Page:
The law holds people accountable to what is regarded as "best". And those that undermine the law to further their own interests are doing injustice. Others would say that since evil is inevitable, that the ends justifies the means. The outcome is all that matters. I imagine we all argue according to our "place" in the argument and this is our blindness.

  6. Richard
    I agree with your posts in this series thus far, however I want to add the following caveat: I think its possible to be so bound by the law (system 2 processing) that one essentially alienates themselves from their impulses (system 1), which can in some situations be a source of good. In other words, an area where I feel Christianity has got it somewhat wrong (at least as I have seen it practiced in the US, evangelical tradition), is to be so focused on system 2 morality that they do not trust system 1 impulses. It leads to this disjoint from oneself that you outlined in the last section, and one that is not likely to disappear anytime soon.

    Psychologically, I think we need to understand the role and 'trustability' of S1 in moral judgments, especially in so much as S1 and S2 are so intertwined in this process (Haidt's 'emotional dog rational tail' article being the prototypical example).

    Moving beyond haidt's descriptive approach to moral judgments, what I think is an interesting direction in the morality discussion is the question of whether and when we ought to trust these system 1 impulses, when they are a valid source of behavior, and by what mechanisms they can be 'transformed.' I think Charles Taylor starts out this transformation discussion in 'a secular age', but I don't think he clearly outlines what this would look like. To use your wording, it felt like he was saying we ought not to try to squelch out S1 processing, but rather look at ways of transforming it. In his argument, he suggested our sexual and violence impulses, in some sense, speak to who we are as humans. Thus, rather than attempting to squelch these impulses out (a process which can lead to psychological alienation), we need to find ways to bring about their transformation. Here is where morality moves out of description and into the normative, an area where I think it gets especially interesting.


  7. Thanks all for the comments on this and the last post.

    I have been a bit sloppy in these posts, kind of demonizing on System over the other. Peter (here) and Pecs (in the prior post) I think raise the relevant concerns.

    For example, I would appear that I'm saying System 1 is bad and System 2 is good. But that isn't always the case. For example, relevant to this post the Nazis were very much using deliberative, conscious analysis to kill people more effectively and efficiently. In fact, one of the reasons for the gas chambers was to reduce the psychological toll on the SS solider. It was too difficult to look people in the eye and shoot them in cold blood. Many SS soldiers couldn't do that day in and day out. In this case System 1 (a instinctive distaste for killing) was more moral than System 2 (the Nazi Final Solution).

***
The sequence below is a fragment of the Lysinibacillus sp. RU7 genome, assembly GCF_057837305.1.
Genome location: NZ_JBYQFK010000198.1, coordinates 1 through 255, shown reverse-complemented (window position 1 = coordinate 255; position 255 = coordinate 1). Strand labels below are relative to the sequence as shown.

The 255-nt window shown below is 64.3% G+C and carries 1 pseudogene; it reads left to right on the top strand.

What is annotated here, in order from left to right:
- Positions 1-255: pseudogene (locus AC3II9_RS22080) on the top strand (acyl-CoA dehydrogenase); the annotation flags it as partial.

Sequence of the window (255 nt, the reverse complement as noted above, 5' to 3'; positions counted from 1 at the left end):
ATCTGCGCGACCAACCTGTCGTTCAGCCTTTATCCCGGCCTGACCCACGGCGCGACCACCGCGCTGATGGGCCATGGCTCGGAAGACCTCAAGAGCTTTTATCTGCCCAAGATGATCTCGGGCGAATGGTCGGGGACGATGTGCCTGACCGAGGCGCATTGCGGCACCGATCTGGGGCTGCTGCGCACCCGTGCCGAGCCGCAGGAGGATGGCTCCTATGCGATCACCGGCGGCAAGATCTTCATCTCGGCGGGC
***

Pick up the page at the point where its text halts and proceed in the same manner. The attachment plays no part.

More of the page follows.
I think the bigger point I'm making (although not very carefully) is that the existence of the fissure between the Systems is often implicated in moral failure. Not always, but much of the time. Sometimes one system is good and the other bad. Sometimes both are good and sometimes both are bad. But the phenomenon I'm most curious about is the situation where we want to do good but can't. My question is: Why can't we? (Or, at least, why is it so hard to be good?)

  8. Richard, I think this is where the ideas of the "self" in community, as developed philosophically by Levinas and others, and in a different vein, theologically by the likes of Bonhoeffer, can be very helpful.

    If no one truly knows themselves, then it is incumbent on the community - through whom we come to know ourselves as we see ourselves in relation to the 'other' - to rightly encourage each person to more fully become who they are. Obviously this is difficult, and I've over-simplified greatly. But I think the point remains valid: If we need each other in order to know ourselves, that involves a huge ethical responsibility on each of our parts.

  9. "The nice person on the street, you ask him, "Where is North Street?" and he goes with you half a block and shows you, and is nice and kind. That same person in a different situation could be the worst sadist. Nobody knows themselves."

    Hopefully and gratefully, most of us will never
    have to experience the unimaginable horror of a death camp, as experienced by Blatt. So we may never have a clue of what we're really made of.

    But perhaps, many of us might experience a very tiny example of this as played out in our work and especially in marriage. That asshole boss or co-worker might have actually turned out to be a good personal friend if I met him/her in a different setting. Perhaps the Malthusian stresses at my job have exposed the asshole in me, whether I want to realize/admit it or not.
    And apply that "same person in a different situation" principle to marriage vs. the couple's behavior in courtship/dating prior to marriage.

    Gary Y.